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Pelosi on Columbus monument removal: ‘Well, I don’t even have my grandmother’s earrings’

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House Speaker Nancy Pelosi gave a bizarre and convoluted answer to a question regarding her feelings over the removal of statues and monuments to historical American figures, saying she doesn’t “even have my grandmother’s earrings.”

“In Baltimore, in Little Italy, the statue of Christopher Columbus was removed or taken down. And I wonder if you have anything to share about that?” a reporter asked.

“Well, I don’t even have my grandmother’s earrings,” Pelosi, a California Democrat, said in response during a press conference.

“I’m not a big, you know, let’s see what we have in terms of monuments,” she continued. “I’m more interested in what people have accomplished.”

Columbus, an Italian explorer, was credited with discovering America, though historical accounts note he actually found a number of the Caribbean and Central American islands.

“I think that it’s up to the communities to decide what statues they want to see. But I think that it’s very important that we take down any of the statues of people that committed treason against the United States of America, as those statues exist in the halls of Congress,” Pelosi further stated, likely a reference to Confederate monuments she only recently expressed concerns about, as the Black Lives Matter movement once again became prominent.

“I’m not somebody who’s wedded to a statue,” she added. “Again, if the community doesn’t want the statue there, the statue shouldn’t be there.”

She went on to say while she is “proud of her Italian-American pride,” she credited the discovery of America to Amerigo Vespucci, who — like Columbus — was an Italian explorer and merchant whose voyages were sponsored by Spain.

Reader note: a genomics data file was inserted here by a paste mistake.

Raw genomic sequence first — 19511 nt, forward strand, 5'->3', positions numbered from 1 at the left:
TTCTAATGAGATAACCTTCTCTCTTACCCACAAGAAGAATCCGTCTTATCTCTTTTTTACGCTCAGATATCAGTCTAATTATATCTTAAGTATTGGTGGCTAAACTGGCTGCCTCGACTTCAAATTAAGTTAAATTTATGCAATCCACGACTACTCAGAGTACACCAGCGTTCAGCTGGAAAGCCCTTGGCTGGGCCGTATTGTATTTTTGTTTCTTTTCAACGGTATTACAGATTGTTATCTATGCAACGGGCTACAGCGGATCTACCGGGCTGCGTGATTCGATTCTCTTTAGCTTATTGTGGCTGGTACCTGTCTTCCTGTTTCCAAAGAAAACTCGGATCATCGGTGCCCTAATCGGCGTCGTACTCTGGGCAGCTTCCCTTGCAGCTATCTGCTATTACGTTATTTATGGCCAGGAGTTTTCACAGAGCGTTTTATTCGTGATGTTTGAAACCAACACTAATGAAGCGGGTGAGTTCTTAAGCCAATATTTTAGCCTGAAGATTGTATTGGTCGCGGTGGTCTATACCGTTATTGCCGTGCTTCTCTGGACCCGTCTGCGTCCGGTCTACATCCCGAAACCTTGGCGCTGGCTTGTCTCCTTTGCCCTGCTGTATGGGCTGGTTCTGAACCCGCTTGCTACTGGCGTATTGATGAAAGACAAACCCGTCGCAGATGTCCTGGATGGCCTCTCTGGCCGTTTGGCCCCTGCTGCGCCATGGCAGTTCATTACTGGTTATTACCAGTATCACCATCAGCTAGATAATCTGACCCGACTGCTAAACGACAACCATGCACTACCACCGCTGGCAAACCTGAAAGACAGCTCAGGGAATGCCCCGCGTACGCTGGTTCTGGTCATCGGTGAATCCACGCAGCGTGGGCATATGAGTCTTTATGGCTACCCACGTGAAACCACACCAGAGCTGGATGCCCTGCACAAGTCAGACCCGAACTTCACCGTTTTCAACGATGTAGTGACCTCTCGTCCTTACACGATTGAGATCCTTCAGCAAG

But, she added, “I don’t really care that much about statues.”

It should be noted that some statues are protected by local and state laws, which of course, would have to be changed in order to have monuments removed. One town in Ohio recently declared itself a “statuary sanctuary city” and offered to take all monuments from cities that no longer want to display them.

As for Pelosi’s ad hoc history lesson, there is much she gets wrong.

While “America” is believed to have been derived from the first name of Vespucci, the Vikings had actually established colonies in North America around 1000 A.D., or nearly 500 years ahead of Columbus and Vespucci, meaning they weren’t the first whites to ‘discover’ the New World.

In terms of characterizing Confederate leaders as “traitors,” historians note that while secession was not outlined in the Constitution, neither was it prohibited. The founding document only described ways for states to be admitted into the union, not how they could leave, giving Southern political leaders the impression they could do so without reprisal.

Also, explains University of Virginia legal history professor Cynthia Nicoletti, who wrote “Secession on Trial: The Treason Prosecution of Jefferson Davis,” the Confederacy’s only president, some Southerners and Northerners believed at the time that states could opt out of a union they voluntarily joined.

She notes that Davis was never put on trial for treason, though it appears that it would have been an easy case to prove.

“Treason in the Constitution is levying war against the United States,” Nicoletti said. “It was incredibly easy for them to prove that Davis levied war against the U.S.; that was his job.”

But that dynamic changes if states are no longer part of the United States.

“Davis’ argument would go: ‘When my state, Mississippi, seceded from the Union in 1861, that removed my United States citizenship,’” Nicoletti said. “And treason is a crime of loyalty; in order to commit it, you need to be a U.S. citizen. So everybody thought at the time that this case was going to raise the question of whether secession is constitutional, and there was worry about whether or not Davis was going to be convicted.”

Additionally, legal experts at the time worried that other actions taken by the Union during the war, including swapping prisoners of war and observing rights of foreign governments under the law of nations, would have been utilized to strengthen the case for secession, the professor noted.

Jon Dougherty

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